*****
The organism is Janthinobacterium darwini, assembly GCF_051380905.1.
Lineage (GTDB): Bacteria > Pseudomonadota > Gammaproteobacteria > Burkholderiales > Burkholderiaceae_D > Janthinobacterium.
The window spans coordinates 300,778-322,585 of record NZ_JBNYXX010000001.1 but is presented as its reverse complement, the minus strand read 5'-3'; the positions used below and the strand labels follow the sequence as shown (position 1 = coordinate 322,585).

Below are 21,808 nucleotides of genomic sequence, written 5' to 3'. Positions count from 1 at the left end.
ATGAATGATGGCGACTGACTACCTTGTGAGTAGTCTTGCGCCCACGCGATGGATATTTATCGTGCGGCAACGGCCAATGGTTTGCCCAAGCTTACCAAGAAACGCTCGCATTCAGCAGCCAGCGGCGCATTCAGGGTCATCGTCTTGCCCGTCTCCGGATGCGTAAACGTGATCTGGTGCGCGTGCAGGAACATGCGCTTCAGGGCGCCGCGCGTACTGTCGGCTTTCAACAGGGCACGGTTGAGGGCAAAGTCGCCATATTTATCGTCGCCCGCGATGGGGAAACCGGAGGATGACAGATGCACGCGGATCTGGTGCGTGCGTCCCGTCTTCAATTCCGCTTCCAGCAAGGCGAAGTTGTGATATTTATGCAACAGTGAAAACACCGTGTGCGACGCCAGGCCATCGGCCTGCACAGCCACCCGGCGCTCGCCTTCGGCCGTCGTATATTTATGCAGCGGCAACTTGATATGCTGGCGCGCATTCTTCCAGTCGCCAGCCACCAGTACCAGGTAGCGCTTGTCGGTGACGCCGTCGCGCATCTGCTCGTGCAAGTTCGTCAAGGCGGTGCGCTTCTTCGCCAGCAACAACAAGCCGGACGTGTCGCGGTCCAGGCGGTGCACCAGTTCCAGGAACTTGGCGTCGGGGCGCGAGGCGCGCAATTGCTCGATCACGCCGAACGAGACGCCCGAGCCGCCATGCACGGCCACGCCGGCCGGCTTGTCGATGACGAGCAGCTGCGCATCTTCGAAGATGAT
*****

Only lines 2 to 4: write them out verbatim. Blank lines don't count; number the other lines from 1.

Lineage (GTDB): Bacteria > Pseudomonadota > Gammaproteobacteria > Burkholderiales > Burkholderiaceae_D > Janthinobacterium.
The window spans coordinates 300,778-322,585 of record NZ_JBNYXX010000001.1 but is presented as its reverse complement, the minus strand read 5'-3'; the positions used below and the strand labels follow the sequence as shown (position 1 = coordinate 322,585).

Below are 21,808 nucleotides of genomic sequence, written 5' to 3'. Positions count from 1 at the left end.